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Research Article

TXNIP Regulates Peripheral Glucose Metabolism in Humans

  • Hemang Parikh,

    Affiliation: Department of Clinical Sciences, Diabetes and Endocrinology, Lund University, University Hospital Malmö, Malmö, Sweden

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  • Emma Carlsson,

    Affiliations: Department of Clinical Sciences, Diabetes and Endocrinology, Lund University, University Hospital Malmö, Malmö, Sweden, Steno Diabetes Center, Gentofte, Denmark

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  • William A Chutkow,

    Affiliation: Cardiovascular Division, Brigham and Women's Hospital, Cambridge, Massachusetts, United States of America

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  • Lovisa E Johansson,

    Affiliation: Department of Clinical Sciences, Diabetes and Endocrinology, Lund University, University Hospital Malmö, Malmö, Sweden

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  • Heidi Storgaard,

    Affiliation: Steno Diabetes Center, Gentofte, Denmark

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  • Pernille Poulsen,

    Affiliation: Steno Diabetes Center, Gentofte, Denmark

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  • Richa Saxena,

    Affiliations: Broad Institute of Harvard and MIT, Cambridge, Massachusetts, United States of America, Center for Human Genetic Research, Massachusetts General Hospital, Boston, Massachusetts, United States of America, Department of Genetics, Harvard Medical School, Boston, Massachusetts, United States of America

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  • Christine Ladd,

    Affiliation: Broad Institute of Harvard and MIT, Cambridge, Massachusetts, United States of America

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  • P. Christian Schulze,

    Affiliation: Cardiovascular Division, Brigham and Women's Hospital, Cambridge, Massachusetts, United States of America

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  • Michael J Mazzini,

    Affiliation: Cardiovascular Division, Brigham and Women's Hospital, Cambridge, Massachusetts, United States of America

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  • Christine Bjørn Jensen,

    Affiliation: Steno Diabetes Center, Gentofte, Denmark

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  • Anna Krook,

    Affiliation: Department of Physiology and Pharmacology, Section Integrative Physiology, Karolinska Institute, Stockholm, Sweden

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  • Marie Björnholm,

    Affiliation: Department of Molecular Medicine and Surgical Sciences, Section Integrative Physiology, Karolinska Institutet, Stockholm, Sweden

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  • Hans Tornqvist,

    Affiliation: Diabetes Biology, Novo Nordisk A/S, Maaloev, Denmark

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  • Juleen R Zierath,

    Affiliation: Department of Molecular Medicine and Surgical Sciences, Section Integrative Physiology, Karolinska Institutet, Stockholm, Sweden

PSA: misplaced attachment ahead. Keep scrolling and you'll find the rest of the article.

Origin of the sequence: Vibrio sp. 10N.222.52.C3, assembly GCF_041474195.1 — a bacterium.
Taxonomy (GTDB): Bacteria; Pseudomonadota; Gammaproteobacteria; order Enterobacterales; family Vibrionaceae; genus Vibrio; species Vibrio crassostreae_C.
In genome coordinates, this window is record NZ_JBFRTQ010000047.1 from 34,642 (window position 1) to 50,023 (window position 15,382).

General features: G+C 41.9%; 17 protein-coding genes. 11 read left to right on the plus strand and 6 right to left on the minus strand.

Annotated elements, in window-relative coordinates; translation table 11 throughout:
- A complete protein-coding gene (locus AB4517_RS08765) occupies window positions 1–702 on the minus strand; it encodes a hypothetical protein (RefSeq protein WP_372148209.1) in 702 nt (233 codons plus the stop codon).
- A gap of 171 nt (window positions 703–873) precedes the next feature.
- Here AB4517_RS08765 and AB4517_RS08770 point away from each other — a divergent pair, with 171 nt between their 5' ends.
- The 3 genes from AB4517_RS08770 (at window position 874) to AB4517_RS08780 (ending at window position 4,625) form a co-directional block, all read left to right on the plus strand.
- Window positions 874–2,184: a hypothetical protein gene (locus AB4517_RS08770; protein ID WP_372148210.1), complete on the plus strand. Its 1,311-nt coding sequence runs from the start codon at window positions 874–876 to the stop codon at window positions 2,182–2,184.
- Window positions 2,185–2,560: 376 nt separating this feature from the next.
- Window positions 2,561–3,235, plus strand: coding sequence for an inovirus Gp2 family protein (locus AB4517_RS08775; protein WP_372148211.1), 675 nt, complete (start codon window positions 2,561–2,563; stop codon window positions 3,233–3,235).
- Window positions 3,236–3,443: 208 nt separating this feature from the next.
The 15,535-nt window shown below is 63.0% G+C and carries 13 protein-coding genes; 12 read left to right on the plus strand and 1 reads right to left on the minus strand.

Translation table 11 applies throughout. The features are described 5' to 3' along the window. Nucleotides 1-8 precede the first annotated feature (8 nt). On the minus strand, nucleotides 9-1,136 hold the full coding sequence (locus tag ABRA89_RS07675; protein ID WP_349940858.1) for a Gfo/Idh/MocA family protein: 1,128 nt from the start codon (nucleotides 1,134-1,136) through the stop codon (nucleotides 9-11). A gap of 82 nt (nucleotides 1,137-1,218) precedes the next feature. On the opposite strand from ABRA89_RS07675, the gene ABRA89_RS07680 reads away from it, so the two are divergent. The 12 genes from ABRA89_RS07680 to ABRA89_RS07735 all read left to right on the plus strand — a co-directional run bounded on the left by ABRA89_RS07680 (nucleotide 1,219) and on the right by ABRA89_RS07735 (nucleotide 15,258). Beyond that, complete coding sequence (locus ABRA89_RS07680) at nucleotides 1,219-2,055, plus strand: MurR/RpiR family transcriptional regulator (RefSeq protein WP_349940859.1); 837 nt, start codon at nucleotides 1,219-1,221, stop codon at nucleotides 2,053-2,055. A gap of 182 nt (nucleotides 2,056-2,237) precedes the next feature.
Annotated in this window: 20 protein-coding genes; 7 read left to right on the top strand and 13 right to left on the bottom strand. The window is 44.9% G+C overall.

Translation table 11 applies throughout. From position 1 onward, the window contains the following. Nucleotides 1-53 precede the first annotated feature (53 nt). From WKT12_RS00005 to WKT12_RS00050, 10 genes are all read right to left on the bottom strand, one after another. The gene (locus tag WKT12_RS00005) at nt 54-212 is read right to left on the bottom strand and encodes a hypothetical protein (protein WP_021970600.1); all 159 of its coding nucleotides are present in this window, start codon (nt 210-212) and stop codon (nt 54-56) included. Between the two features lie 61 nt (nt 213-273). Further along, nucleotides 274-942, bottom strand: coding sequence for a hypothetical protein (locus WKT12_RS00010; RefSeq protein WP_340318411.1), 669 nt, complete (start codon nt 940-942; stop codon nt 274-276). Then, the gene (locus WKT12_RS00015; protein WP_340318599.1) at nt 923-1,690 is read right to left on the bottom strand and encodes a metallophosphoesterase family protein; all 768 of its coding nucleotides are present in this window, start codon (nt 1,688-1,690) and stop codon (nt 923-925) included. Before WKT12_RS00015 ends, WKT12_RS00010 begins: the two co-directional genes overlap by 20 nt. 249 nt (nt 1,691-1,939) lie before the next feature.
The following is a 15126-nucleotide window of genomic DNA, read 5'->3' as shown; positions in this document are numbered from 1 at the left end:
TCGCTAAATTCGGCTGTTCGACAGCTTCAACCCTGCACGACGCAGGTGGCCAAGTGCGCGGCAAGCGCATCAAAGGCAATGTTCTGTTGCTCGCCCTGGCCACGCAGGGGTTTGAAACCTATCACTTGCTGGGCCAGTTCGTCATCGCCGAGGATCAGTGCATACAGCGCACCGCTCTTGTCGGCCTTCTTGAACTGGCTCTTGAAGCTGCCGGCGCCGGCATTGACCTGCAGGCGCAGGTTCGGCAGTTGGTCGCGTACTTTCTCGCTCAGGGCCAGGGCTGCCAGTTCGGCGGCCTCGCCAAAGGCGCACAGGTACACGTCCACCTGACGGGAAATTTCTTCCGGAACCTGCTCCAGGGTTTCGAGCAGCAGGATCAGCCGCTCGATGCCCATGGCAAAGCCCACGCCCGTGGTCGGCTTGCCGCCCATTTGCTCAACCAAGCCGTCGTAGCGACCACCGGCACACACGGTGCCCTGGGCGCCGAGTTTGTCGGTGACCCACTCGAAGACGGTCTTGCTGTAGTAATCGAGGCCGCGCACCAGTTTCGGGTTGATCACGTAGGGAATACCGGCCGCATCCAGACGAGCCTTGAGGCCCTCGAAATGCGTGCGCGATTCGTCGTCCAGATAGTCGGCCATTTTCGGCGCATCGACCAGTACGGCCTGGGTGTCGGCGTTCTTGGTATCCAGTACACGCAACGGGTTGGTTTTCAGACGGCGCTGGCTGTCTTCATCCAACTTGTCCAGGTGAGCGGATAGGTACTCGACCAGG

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  • Martin Ridderstråle,

    Affiliation: Department of Clinical Sciences, Diabetes and Endocrinology, Lund University, University Hospital Malmö, Malmö, Sweden

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  • David Altshuler,

    Affiliations: Broad Institute of Harvard and MIT, Cambridge, Massachusetts, United States of America, Center for Human Genetic Research, Massachusetts General Hospital, Boston, Massachusetts, United States of America, Department of Genetics, Harvard Medical School, Boston, Massachusetts, United States of America

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  • Richard T Lee,

    Affiliation: Cardiovascular Division, Brigham and Women's Hospital, Cambridge, Massachusetts, United States of America

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  • Allan Vaag,

    Affiliations: Department of Clinical Sciences, Diabetes and Endocrinology, Lund University, University Hospital Malmö, Malmö, Sweden, Steno Diabetes Center, Gentofte, Denmark

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  • Leif C Groop mail,

    To whom correspondence should be addressed. E-mail: Leif.Groop@med.lu.se (LCG); vamsi@hms.harvard.edu (VKM)

    Affiliations: Department of Clinical Sciences, Diabetes and Endocrinology, Lund University, University Hospital Malmö, Malmö, Sweden, Program in Molecular Medicine, Helsinki University, Helsinki, Finland

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  • Vamsi K Mootha mail

    To whom correspondence should be addressed. E-mail: Leif.Groop@med.lu.se (LCG); vamsi@hms.harvard.edu (VKM)

    Affiliations: Broad Institute of Harvard and MIT, Cambridge, Massachusetts, United States of America, Center for Human Genetic Research, Massachusetts General Hospital, Boston, Massachusetts, United States of America, Department of Systems Biology, Harvard Medical School, Boston, Massachusetts, United States of America